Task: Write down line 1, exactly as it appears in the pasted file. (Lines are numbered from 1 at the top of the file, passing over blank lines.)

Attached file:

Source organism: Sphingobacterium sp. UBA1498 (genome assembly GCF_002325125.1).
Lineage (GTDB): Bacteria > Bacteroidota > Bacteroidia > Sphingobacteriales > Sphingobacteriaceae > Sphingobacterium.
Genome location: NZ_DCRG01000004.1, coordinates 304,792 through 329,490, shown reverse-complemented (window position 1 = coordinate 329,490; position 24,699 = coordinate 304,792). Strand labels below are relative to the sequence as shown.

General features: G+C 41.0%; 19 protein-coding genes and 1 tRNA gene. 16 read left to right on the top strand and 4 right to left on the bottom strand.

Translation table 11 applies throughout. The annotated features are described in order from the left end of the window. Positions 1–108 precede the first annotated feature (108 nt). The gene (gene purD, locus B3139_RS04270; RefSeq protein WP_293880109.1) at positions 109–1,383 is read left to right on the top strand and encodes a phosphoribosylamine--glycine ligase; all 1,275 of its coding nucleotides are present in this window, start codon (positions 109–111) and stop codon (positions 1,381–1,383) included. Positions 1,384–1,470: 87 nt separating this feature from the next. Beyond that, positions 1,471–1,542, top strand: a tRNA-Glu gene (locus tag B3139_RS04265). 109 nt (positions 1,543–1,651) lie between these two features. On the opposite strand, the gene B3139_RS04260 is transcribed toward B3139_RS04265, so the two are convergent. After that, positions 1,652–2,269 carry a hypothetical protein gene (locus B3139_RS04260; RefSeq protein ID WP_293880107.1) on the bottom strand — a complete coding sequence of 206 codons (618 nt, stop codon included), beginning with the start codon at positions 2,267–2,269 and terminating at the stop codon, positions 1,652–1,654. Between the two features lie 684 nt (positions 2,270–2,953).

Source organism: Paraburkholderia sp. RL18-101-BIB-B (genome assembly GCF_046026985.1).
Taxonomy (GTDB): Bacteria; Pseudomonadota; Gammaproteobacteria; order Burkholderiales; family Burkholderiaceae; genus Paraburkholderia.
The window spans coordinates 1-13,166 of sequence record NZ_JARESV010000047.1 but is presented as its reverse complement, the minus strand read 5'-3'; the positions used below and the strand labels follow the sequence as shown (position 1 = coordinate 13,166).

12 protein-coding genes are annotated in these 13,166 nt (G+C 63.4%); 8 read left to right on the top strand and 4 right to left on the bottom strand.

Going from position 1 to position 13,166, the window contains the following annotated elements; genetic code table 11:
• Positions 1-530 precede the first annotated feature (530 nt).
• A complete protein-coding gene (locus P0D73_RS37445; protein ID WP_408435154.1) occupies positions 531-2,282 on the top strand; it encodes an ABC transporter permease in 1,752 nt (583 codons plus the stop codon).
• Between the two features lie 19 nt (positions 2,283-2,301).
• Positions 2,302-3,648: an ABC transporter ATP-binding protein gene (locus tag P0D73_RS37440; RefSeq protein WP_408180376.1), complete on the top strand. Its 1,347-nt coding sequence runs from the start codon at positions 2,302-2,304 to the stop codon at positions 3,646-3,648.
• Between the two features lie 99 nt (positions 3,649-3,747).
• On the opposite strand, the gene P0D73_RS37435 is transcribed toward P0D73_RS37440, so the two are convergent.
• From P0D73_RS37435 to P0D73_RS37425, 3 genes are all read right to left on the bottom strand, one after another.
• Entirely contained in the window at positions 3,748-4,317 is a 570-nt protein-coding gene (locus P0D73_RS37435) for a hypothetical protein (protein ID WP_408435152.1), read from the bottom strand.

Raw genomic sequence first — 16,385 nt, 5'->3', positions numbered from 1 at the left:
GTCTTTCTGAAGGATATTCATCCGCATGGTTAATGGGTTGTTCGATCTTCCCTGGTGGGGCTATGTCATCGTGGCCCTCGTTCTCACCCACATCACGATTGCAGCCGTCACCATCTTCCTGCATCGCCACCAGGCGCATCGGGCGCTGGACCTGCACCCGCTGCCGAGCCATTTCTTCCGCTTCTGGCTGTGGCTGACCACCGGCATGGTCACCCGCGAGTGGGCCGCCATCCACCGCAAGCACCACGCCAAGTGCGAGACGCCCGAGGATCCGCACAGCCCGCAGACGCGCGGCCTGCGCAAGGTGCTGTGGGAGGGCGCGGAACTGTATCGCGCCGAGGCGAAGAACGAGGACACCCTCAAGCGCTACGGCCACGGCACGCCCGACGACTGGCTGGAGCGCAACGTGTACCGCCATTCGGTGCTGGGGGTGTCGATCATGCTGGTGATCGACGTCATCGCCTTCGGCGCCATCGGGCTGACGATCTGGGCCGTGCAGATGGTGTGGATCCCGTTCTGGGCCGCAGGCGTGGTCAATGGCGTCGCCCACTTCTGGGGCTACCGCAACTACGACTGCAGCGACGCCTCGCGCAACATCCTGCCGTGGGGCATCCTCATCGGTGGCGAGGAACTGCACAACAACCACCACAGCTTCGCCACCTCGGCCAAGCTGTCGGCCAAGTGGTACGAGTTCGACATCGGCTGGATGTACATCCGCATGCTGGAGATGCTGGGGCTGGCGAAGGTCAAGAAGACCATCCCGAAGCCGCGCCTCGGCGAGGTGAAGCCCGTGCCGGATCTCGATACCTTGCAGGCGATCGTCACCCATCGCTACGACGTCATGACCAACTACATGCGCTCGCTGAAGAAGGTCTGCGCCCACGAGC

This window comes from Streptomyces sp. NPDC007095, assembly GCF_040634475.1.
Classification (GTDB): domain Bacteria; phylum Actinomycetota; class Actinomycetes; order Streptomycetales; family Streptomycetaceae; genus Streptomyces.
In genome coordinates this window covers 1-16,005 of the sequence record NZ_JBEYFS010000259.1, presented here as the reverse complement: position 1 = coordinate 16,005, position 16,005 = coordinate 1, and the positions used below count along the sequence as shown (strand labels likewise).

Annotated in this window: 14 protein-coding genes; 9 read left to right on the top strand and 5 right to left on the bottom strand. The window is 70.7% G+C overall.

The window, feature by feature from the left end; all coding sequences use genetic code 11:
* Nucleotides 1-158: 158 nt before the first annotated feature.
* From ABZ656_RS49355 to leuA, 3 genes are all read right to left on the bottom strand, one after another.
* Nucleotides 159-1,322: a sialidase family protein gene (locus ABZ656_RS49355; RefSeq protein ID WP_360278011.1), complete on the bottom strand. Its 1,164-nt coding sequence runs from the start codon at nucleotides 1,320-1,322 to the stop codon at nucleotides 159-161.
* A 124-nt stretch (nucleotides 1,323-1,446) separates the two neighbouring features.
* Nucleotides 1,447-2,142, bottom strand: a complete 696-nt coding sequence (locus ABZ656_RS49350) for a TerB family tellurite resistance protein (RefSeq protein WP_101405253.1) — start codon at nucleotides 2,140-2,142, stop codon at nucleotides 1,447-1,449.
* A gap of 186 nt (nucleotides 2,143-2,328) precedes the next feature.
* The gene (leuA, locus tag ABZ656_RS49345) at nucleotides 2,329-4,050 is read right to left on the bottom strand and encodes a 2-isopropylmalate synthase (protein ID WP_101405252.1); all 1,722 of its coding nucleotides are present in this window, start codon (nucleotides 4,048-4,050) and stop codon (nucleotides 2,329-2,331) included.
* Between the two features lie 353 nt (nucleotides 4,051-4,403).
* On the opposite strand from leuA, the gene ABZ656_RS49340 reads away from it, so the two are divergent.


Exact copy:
Source organism: Sphingobacterium sp. UBA1498 (genome assembly GCF_002325125.1).